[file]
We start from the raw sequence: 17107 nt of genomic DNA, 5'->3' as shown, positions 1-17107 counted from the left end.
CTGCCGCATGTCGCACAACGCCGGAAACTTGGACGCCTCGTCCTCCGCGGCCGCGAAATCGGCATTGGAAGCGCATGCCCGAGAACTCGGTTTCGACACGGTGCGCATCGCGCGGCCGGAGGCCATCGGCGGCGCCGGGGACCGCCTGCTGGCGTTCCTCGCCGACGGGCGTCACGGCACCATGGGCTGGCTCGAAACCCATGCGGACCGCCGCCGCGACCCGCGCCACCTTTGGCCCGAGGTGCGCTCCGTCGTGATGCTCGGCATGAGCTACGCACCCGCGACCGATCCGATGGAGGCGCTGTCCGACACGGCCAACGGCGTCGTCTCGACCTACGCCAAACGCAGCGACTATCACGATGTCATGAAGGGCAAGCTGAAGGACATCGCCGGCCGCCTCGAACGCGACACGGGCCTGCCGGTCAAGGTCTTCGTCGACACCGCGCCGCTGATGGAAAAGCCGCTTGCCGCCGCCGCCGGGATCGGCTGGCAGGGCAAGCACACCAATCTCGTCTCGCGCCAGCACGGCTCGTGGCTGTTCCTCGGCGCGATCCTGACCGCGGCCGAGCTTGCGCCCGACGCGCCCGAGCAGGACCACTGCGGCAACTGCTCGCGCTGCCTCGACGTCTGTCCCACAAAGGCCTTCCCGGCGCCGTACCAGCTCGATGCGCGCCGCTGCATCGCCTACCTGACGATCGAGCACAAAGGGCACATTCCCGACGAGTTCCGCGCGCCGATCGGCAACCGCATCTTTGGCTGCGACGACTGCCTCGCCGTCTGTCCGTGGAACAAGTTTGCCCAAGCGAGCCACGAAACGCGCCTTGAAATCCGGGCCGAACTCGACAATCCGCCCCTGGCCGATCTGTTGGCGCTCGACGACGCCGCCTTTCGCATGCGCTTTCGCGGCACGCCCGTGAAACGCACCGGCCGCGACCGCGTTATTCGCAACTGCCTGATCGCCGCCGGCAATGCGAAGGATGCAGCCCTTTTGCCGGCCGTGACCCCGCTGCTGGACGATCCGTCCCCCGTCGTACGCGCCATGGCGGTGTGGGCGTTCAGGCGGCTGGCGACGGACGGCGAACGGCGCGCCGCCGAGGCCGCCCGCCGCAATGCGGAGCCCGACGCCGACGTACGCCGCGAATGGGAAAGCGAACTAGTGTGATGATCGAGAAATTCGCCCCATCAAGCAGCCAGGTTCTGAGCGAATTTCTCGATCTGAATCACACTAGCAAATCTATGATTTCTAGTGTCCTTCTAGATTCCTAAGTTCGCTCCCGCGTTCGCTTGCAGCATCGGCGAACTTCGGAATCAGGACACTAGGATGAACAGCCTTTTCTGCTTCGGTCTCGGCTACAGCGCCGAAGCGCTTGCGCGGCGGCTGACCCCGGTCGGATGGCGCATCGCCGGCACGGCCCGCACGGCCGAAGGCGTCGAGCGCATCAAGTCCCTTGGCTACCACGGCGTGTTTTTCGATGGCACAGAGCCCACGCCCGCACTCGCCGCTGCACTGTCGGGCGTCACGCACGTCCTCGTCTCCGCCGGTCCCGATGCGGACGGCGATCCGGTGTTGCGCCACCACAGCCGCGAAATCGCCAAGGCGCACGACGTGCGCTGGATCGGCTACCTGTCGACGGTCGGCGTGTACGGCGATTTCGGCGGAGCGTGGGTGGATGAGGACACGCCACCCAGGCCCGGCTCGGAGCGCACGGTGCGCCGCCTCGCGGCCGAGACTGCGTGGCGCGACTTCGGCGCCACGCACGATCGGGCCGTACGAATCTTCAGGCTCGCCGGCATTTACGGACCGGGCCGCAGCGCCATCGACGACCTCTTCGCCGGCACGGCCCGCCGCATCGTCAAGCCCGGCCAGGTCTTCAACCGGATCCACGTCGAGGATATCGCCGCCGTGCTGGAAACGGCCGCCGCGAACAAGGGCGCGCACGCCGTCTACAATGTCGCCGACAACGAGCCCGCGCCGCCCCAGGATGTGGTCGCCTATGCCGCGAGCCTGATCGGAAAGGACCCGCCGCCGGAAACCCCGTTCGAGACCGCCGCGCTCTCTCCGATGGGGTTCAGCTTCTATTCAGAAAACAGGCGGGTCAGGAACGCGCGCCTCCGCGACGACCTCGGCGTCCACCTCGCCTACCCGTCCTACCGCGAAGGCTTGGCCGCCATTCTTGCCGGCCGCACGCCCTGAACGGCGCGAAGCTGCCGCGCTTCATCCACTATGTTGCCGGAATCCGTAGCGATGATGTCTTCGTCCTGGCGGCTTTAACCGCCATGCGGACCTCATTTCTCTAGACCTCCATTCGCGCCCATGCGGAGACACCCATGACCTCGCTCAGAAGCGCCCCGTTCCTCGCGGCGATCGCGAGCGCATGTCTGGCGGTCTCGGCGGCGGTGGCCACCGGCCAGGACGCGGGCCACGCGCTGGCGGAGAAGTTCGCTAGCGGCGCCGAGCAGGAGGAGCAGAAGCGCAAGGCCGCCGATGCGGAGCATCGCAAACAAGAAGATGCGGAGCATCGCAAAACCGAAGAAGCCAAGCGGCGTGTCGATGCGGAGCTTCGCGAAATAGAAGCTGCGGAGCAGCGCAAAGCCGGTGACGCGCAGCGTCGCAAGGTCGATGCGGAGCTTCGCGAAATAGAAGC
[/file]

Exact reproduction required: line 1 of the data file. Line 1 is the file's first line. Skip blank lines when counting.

We start from the raw sequence: 17107 nt of genomic DNA, 5'->3' as shown, positions 1-17107 counted from the left end.